The Brant Foundation is pleased to announce a major exhibition of works by Karen Kilimnik opening on Sunday, May 6, 2012. The exhibition will include installation, paintings, photographs and drawings from the years 1982 – 2012. These works reference subjects as seemingly disparate as witchcraft, Napoleon, World War II, set design, the solar system, magic and equestrian themes. The exhibition continues through September 2012.
This presentation of Kilimnik’s work permits a rigorous consideration of her practice through a combinative display of new work, historical retrospective and re-interpretation afforded by the Brant Foundation Art Study Center’s dynamic space and country idyll. The artist seizes the opportunity to reanimate some of her most iconic works by exhibiting them in newly realized forms, resulting in an application of her uniquely refracted perspective to the exhibition space and the works on display.
In the upper gallery, Kilimnik will present a new installation, Fountain of Youth, which consists of six feet of boxwood hedges, grass, ivy and a stone garden fountain and glass perfume bottles. The lower gallery includes a chinoiserie themed installation where early drawings will hang with custom wallpaper, furniture, garden seats, fans and lanterns.
Kilimnik will also exhibit her influential 1989 installation The Hellfire Club episode of the Avengers. A mise-en-scene, based on the 1960s British television series The Avengers, is an installation arrangement of xeroxes, photographs and props framed by velvet curtains and two impenetrably black drawings of British manor houses. Several nearly life-size photocopies of the stars of The Avengers (Emma Peel and John Steed) are part of the tableau, as if bringing the episode to life. Gold frames, mirrors, cobwebs, swords, an ax; these elements combine with a pea, The Beatles, and other stereotypically British imagery, forming the artist’s own portrait of the artificially exaggerated tenets that made the television show so engaging. The Avengers’ soundtrack is similarly collaged to reflect the show’s feeling, using edited snippets of Haydn, Johann Christoph Friedrich Bach, the Surfin’ Safaris, Madonna, Arthur Brown, the Rolling Stones and incidental sounds of clinking chandelier crystals.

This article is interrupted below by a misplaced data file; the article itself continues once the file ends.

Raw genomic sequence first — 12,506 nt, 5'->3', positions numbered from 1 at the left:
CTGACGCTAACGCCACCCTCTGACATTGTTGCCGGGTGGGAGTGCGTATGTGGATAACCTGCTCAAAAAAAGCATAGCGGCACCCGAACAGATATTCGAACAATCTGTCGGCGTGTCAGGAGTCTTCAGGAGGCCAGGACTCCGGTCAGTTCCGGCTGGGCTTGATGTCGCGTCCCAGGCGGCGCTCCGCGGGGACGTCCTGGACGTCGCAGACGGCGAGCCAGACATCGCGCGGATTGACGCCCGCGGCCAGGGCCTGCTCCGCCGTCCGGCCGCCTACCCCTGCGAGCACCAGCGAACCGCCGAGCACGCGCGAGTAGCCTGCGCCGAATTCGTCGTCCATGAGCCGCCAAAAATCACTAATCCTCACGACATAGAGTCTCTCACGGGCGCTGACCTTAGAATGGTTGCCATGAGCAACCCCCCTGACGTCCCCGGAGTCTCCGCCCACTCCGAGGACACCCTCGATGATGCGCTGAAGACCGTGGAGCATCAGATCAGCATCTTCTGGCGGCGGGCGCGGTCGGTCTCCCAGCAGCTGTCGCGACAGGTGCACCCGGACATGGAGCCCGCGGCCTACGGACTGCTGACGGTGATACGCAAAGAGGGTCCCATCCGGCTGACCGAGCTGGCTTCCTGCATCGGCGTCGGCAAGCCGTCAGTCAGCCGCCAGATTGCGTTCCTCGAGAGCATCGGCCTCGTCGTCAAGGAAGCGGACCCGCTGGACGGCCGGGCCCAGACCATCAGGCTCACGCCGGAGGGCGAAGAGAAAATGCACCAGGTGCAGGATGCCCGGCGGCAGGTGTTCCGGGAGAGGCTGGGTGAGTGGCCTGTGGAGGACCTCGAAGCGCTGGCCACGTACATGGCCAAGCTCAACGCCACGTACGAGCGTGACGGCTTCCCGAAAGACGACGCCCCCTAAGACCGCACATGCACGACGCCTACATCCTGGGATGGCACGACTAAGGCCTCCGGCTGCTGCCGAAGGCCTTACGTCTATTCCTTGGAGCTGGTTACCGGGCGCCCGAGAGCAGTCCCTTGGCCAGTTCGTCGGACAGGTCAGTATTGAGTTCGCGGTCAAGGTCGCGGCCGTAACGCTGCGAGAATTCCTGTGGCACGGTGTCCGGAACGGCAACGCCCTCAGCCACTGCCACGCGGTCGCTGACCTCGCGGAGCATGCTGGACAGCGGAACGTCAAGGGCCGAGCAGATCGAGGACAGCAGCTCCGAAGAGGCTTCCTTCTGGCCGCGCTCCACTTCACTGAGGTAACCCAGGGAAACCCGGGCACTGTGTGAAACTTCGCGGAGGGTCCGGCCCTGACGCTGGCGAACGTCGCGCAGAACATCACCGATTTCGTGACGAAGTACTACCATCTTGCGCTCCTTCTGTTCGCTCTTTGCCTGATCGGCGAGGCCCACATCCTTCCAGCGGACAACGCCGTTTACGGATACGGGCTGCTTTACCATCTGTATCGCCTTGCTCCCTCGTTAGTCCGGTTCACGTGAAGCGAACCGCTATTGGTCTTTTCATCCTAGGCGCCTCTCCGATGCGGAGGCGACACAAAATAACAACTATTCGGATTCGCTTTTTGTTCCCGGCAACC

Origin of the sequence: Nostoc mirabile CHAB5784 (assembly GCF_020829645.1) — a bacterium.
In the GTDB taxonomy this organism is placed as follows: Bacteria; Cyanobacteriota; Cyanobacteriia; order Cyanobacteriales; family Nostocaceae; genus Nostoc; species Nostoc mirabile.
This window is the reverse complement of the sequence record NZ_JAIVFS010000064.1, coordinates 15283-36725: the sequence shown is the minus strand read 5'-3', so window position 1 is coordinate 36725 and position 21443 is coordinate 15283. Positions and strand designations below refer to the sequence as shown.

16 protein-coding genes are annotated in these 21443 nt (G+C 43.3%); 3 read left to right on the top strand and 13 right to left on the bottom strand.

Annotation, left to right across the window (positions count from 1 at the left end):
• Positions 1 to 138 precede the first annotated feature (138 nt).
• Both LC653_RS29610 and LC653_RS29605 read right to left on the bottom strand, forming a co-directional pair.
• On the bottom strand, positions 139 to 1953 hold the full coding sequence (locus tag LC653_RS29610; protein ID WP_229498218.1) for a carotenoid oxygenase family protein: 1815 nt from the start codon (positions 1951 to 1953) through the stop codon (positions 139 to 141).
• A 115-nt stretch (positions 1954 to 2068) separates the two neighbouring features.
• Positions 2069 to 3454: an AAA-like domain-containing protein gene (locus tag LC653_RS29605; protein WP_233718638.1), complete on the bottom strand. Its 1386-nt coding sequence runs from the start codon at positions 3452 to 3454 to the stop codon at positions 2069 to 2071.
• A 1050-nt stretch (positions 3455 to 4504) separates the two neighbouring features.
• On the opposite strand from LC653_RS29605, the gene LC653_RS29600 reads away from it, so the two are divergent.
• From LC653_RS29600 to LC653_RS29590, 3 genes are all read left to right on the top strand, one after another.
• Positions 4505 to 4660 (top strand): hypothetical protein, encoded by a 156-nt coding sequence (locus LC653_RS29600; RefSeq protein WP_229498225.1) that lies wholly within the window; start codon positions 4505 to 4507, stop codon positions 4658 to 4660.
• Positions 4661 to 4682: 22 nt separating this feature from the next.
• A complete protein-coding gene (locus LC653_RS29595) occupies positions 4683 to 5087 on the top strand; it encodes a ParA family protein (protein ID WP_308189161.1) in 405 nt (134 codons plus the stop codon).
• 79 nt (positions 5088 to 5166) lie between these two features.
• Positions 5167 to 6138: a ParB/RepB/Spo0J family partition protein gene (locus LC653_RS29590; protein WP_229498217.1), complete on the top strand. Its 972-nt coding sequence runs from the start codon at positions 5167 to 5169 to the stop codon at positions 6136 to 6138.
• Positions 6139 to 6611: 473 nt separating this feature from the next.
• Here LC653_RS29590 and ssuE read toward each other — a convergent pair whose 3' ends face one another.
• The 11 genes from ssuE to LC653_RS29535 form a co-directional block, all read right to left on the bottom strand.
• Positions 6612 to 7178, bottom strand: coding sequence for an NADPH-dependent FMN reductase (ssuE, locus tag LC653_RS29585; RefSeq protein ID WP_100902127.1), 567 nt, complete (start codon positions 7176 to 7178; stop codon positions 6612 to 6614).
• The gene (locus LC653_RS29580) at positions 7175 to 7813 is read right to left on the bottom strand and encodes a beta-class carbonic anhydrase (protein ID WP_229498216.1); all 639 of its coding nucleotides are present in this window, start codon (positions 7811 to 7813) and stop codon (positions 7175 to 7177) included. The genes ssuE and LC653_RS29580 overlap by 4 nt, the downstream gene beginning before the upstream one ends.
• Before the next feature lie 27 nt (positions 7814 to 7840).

A major focus for Kilimnik is the blending of real and imagined portraiture. In her iconic paintings, modern pop-cultural icons are inserted into composed historical overtures, resulting in an enchanted kind of unreality. Kilimnik traffics in the creation of reciprocal allegories, whereby the malleable personas of her actors are subjected to perpetually reversing roles. Becoming illustrations for the cloudy vagueness of a romanticized past, the role of the human subject is diminished, drawing attention to the fabricated nature of time and place in the creation of her arcane historical scenarios. Early drawings and self-portrait photographs with references to modeling, fashion advertisements and the cult of celebrity reinforce these preoccupations with the fluid nature of identity. Kilimnik’s connection to the resonant psychological power of ornamental objects and words is an undercurrent throughout these works, as we find snippets of abandoned flowers, ribbons, patches of sky or chunks of slogans inserted wholesale into various pieces of her oeuvre.